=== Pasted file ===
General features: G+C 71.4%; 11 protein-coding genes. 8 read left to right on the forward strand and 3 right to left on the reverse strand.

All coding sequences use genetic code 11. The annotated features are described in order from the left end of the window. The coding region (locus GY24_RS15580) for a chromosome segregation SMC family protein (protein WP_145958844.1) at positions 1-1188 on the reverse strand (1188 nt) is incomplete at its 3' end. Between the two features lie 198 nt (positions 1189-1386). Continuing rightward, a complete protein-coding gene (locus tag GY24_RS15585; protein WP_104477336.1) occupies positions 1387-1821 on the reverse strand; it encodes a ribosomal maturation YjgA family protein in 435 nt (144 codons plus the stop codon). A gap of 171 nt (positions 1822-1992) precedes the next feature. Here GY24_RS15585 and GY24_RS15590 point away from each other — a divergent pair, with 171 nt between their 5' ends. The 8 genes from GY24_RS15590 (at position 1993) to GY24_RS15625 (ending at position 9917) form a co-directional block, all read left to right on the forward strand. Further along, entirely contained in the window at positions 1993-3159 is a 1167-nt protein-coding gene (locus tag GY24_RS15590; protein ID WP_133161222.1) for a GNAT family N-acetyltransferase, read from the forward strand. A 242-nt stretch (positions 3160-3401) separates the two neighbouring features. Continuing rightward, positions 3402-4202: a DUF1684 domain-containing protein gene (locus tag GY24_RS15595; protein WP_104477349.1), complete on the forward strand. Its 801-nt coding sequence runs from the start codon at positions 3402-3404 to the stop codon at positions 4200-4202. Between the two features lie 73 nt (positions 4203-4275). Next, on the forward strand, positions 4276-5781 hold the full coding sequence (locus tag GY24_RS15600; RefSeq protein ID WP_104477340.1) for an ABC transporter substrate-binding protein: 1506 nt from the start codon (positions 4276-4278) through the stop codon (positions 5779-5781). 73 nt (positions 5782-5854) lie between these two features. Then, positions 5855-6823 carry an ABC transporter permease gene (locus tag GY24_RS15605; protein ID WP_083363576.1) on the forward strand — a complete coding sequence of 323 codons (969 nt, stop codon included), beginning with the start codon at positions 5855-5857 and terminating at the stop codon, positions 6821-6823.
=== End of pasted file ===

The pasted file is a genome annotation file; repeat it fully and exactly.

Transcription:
General features: G+C 71.4%; 11 protein-coding genes. 8 read left to right on the forward strand and 3 right to left on the reverse strand.

All coding sequences use genetic code 11. The annotated features are described in order from the left end of the window. The coding region (locus GY24_RS15580) for a chromosome segregation SMC family protein (protein WP_145958844.1) at positions 1-1188 on the reverse strand (1188 nt) is incomplete at its 3' end. Between the two features lie 198 nt (positions 1189-1386). Continuing rightward, a complete protein-coding gene (locus tag GY24_RS15585; protein WP_104477336.1) occupies positions 1387-1821 on the reverse strand; it encodes a ribosomal maturation YjgA family protein in 435 nt (144 codons plus the stop codon). A gap of 171 nt (positions 1822-1992) precedes the next feature. Here GY24_RS15585 and GY24_RS15590 point away from each other — a divergent pair, with 171 nt between their 5' ends. The 8 genes from GY24_RS15590 (at position 1993) to GY24_RS15625 (ending at position 9917) form a co-directional block, all read left to right on the forward strand. Further along, entirely contained in the window at positions 1993-3159 is a 1167-nt protein-coding gene (locus tag GY24_RS15590; protein ID WP_133161222.1) for a GNAT family N-acetyltransferase, read from the forward strand. A 242-nt stretch (positions 3160-3401) separates the two neighbouring features. Continuing rightward, positions 3402-4202: a DUF1684 domain-containing protein gene (locus tag GY24_RS15595; protein WP_104477349.1), complete on the forward strand. Its 801-nt coding sequence runs from the start codon at positions 3402-3404 to the stop codon at positions 4200-4202. Between the two features lie 73 nt (positions 4203-4275). Next, on the forward strand, positions 4276-5781 hold the full coding sequence (locus tag GY24_RS15600; RefSeq protein ID WP_104477340.1) for an ABC transporter substrate-binding protein: 1506 nt from the start codon (positions 4276-4278) through the stop codon (positions 5779-5781). 73 nt (positions 5782-5854) lie between these two features. Then, positions 5855-6823 carry an ABC transporter permease gene (locus tag GY24_RS15605; protein ID WP_083363576.1) on the forward strand — a complete coding sequence of 323 codons (969 nt, stop codon included), beginning with the start codon at positions 5855-5857 and terminating at the stop codon, positions 6821-6823.